Archive-Bike Master Plan
Strategies for improving the accessibility and safety of the campus for cyclists...
Implement a comprehensive bike master plan to improve the safety and accessibility of campus and public roadways.
Goal: Develop a Bicycle Master Plan for Cornell’s Ithaca Campus, with recommendations for increasing bicycle usage, improving bicycle infrastructure, implementing bicycle friendly policies, and increasing overall safety of cyclists.
Cornell supports cycling as a sustainable means of commuting to and from campus, as well as an excellent means of transportation within the campus. In April 2006, as part of the transportation-focused Generic Environmental Impact Statement, Cornell conducted a travel survey of the entire campus community that provides the most recent bicycle commuting data. The survey indicated that 3% of employees, 4% of graduate students, and 1.4% of undergraduate students commute by bicycle. The bike master plan will target the employee and student populations in an effort to increase these percentages.
The Campus Planning Office, in cooperation with Transportation Services, is currently seeking a consultant to assist with the development of a Bicycle Master Plan for campus, to be completed by December 2015 or sooner. It is intended that this Plan will be part of an update to the Cornell Master Plan. The bike plan will include recommendations for improving the accessibility and safety of the campus for cyclists, as well as recommendations regarding cycling policies, procedures, and staffing for the University. The plan will examine and prioritize various infrastructure improvements, such as additional marked bike lanes, pedestrian-shared paths, dismount zones, covered bike parking, bike stairs, etc.
The proposed bike master plan will also include recommendations regarding improvements to better facilitate inter-modal use with the transit system. The Tompkins Consolidated Area Transit (TCAT) buses which serve Cornell’s Ithaca Campus are currently equipped with bike racks.
Cornell’s Bicycle and Pedestrian Committee meets regularly to address bicycle issues and needed improvements. This group, as well as existing biking organizations at Cornell, will be among the broader Cornell community stakeholders who will be engaged in a comprehensive process to create the bike plan.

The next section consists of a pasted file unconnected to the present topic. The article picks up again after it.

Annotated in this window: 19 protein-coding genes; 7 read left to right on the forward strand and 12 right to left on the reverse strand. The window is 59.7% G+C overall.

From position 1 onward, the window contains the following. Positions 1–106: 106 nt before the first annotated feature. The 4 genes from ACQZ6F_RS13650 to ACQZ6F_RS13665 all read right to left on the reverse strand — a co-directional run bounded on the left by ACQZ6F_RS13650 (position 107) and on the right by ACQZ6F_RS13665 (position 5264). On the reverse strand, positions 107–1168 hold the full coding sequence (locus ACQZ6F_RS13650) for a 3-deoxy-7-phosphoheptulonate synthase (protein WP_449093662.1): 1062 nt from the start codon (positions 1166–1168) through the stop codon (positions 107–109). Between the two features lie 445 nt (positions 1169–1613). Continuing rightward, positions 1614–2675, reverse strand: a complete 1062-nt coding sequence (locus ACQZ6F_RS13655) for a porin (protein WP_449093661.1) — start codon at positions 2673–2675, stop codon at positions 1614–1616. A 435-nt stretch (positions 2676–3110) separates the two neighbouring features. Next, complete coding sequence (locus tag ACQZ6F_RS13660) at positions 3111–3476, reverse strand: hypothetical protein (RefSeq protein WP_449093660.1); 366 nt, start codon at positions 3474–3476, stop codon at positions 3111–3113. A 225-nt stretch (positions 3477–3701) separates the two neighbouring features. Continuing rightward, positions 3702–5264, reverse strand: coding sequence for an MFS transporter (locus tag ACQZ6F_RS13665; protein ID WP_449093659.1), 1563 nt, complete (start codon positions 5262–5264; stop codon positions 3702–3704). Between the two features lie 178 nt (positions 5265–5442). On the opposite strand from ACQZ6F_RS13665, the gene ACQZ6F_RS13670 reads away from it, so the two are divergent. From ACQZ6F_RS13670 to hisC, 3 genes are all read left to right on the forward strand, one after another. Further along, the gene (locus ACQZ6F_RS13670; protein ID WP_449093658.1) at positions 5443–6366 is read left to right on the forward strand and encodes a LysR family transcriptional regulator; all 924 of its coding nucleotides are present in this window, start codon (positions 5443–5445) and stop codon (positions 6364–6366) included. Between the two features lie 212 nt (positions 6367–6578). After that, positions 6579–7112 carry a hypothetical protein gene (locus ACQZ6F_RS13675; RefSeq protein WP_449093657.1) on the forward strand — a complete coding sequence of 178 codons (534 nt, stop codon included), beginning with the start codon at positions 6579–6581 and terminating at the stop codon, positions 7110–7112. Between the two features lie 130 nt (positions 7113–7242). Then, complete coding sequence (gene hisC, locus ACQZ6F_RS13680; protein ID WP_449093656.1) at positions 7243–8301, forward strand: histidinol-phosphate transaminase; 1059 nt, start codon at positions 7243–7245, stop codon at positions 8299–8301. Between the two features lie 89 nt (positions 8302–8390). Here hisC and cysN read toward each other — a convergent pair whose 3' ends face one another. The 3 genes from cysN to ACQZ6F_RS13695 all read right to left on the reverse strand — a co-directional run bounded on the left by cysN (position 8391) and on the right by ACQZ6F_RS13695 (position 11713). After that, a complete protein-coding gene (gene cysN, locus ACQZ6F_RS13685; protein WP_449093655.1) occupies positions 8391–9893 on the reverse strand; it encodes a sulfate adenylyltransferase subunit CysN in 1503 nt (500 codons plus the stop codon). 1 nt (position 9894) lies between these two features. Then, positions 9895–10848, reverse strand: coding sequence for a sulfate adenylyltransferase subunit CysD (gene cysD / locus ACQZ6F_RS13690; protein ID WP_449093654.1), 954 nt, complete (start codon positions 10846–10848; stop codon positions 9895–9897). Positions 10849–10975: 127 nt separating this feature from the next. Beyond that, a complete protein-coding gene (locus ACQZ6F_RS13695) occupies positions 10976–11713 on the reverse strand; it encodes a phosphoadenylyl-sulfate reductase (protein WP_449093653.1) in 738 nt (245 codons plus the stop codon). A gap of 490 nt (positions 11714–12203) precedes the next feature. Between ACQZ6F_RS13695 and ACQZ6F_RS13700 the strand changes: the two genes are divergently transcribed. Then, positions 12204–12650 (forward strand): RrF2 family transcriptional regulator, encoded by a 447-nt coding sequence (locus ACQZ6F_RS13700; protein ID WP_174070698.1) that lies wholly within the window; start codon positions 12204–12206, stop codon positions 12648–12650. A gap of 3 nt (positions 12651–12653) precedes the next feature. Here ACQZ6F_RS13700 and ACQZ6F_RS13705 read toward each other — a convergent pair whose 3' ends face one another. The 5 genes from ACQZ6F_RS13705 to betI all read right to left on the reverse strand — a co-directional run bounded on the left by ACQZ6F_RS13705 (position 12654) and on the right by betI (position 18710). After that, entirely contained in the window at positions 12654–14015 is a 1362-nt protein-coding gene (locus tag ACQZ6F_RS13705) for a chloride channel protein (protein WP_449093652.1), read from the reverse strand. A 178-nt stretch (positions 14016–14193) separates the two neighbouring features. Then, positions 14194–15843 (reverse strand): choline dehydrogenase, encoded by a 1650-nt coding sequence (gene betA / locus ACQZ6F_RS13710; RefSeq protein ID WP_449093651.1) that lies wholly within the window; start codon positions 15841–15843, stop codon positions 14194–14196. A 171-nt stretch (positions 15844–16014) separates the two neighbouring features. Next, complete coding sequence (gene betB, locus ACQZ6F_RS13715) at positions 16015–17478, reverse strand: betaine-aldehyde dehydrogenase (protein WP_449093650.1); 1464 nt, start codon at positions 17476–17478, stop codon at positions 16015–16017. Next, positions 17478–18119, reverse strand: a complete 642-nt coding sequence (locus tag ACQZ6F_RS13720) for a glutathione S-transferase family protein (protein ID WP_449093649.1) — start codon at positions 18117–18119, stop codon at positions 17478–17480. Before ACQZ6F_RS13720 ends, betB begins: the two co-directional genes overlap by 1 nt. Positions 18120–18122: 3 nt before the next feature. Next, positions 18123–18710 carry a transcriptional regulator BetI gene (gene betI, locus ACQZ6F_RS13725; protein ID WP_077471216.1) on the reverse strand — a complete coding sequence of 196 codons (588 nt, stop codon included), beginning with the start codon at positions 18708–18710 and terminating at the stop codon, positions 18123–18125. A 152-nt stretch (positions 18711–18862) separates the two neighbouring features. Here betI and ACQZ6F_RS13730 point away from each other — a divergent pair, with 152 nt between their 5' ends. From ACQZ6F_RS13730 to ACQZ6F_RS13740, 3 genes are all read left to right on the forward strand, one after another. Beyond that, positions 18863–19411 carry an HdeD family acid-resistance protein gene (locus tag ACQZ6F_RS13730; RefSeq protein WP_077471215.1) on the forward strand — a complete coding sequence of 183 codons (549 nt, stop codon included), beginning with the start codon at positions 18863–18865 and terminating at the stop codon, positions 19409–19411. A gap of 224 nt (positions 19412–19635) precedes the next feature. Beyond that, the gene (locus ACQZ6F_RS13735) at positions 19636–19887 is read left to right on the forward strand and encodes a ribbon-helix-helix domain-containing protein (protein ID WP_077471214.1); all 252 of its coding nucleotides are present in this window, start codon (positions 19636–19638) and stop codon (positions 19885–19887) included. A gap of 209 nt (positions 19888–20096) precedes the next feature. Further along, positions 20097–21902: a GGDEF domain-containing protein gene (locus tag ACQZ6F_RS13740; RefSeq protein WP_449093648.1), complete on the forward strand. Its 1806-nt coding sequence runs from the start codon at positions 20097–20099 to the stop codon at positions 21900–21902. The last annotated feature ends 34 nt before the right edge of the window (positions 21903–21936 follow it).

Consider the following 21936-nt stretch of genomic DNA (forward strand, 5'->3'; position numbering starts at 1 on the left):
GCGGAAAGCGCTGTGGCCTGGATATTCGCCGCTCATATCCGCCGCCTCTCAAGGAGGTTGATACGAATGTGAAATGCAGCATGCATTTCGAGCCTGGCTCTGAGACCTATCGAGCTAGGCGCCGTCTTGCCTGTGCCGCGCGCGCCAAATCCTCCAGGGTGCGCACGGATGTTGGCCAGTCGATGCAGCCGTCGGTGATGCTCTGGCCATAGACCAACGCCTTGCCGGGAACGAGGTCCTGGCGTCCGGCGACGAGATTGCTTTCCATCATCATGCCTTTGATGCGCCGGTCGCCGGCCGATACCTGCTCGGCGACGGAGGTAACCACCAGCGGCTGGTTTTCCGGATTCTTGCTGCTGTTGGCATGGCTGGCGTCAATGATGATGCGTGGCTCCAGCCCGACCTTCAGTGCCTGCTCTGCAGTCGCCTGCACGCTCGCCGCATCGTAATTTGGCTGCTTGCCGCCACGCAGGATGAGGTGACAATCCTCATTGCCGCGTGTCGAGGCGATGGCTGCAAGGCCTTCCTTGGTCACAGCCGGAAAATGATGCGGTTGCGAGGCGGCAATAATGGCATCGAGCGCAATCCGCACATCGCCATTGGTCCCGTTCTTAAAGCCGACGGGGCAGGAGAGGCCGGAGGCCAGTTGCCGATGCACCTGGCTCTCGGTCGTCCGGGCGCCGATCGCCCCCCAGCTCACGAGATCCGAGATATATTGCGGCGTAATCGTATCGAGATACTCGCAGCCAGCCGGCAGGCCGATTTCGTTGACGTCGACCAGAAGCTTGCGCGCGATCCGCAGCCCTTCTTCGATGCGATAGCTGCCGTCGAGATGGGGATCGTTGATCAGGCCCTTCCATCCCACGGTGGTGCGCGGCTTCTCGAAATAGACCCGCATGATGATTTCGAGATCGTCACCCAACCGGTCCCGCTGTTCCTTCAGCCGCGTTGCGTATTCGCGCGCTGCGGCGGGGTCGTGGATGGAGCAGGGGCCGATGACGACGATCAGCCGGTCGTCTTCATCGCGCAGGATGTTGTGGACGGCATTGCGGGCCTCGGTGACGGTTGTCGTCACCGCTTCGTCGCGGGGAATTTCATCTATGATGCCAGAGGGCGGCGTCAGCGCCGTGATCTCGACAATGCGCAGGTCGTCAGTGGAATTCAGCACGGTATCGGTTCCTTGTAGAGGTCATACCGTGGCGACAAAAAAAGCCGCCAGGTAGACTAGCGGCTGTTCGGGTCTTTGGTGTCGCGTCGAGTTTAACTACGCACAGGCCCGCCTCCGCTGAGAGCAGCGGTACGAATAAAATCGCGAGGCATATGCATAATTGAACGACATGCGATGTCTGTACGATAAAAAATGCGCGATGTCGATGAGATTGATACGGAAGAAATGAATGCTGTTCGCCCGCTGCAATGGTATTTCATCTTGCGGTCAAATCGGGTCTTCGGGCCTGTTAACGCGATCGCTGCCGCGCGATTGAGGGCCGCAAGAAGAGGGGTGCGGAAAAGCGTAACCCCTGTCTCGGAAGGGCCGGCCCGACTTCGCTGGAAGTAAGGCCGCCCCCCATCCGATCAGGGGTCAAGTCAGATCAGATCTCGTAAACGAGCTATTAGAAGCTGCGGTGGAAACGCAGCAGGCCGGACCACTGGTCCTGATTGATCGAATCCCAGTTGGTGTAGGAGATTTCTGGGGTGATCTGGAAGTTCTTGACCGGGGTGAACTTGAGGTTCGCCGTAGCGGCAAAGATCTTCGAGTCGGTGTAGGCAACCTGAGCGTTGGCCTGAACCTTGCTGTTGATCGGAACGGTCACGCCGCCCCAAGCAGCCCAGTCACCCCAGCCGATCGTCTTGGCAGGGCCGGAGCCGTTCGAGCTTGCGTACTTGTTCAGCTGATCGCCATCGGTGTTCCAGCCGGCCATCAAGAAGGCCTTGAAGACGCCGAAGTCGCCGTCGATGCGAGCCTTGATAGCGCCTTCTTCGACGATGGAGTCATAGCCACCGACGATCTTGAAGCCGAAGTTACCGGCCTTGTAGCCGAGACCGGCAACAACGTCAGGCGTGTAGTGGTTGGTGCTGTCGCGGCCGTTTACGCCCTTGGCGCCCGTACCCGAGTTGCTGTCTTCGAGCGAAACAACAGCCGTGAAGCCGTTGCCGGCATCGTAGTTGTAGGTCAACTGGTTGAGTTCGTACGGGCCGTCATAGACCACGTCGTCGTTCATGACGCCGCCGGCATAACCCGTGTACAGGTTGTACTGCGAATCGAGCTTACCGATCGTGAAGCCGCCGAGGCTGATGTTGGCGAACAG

Goals of the Bike Master Plan include:
1) Increase ridership among students and employees to reduce single occupancy vehicle commuting.
2) Identify amenities and resources needed to promote increased ridership and address key obstacles to behavior change, for example, “It’s too hot, too cold, too far, too hilly, too bumpy, too unsafe, etc.”
3) Identify bike routes on campus and incorporate these routes into complete street planning for future construction/renovations on campus to ensure set-backs, etc. for cyclists).
4) Encourage stakeholder participation in the planning process, and document/prioritize stakeholder input into a plan which has broad community consensus, to the extent possible.
5) Set realistic and measurable goals to increase cycling and reduce commuter travel impacts at Cornell, including quantifiable GHG emissions resulting from implementation of the plan.
The implementation of the Bicycle Master Plan recommendations will have a direct impact on the larger community by improving connectivity between neighborhoods and improving neighborhood livability for residents. By reducing single occupancy vehicle use, the Plan should also reduce carbon emissions and traffic congestion, and improve the overall health of the community.
- Secure funding to hire a consultant and prepare a plan.
- Encourage stakeholder participation in the planning process, and document/prioritize stakeholder input into a plan which has broad community consensus, to the extent possible.
- The intent of implementing a comprehensive bike master plan has been expanded to a bike and pedestrian plan in the context of optimizing viability for a range of sustainable and multi-modal transportation options. Public update on this change will be available after the new Transportation Planner becomes involved.
The success of this action item hinges on support from the University administration, financial resources to prepare the plan, and stakeholder participation and advocacy.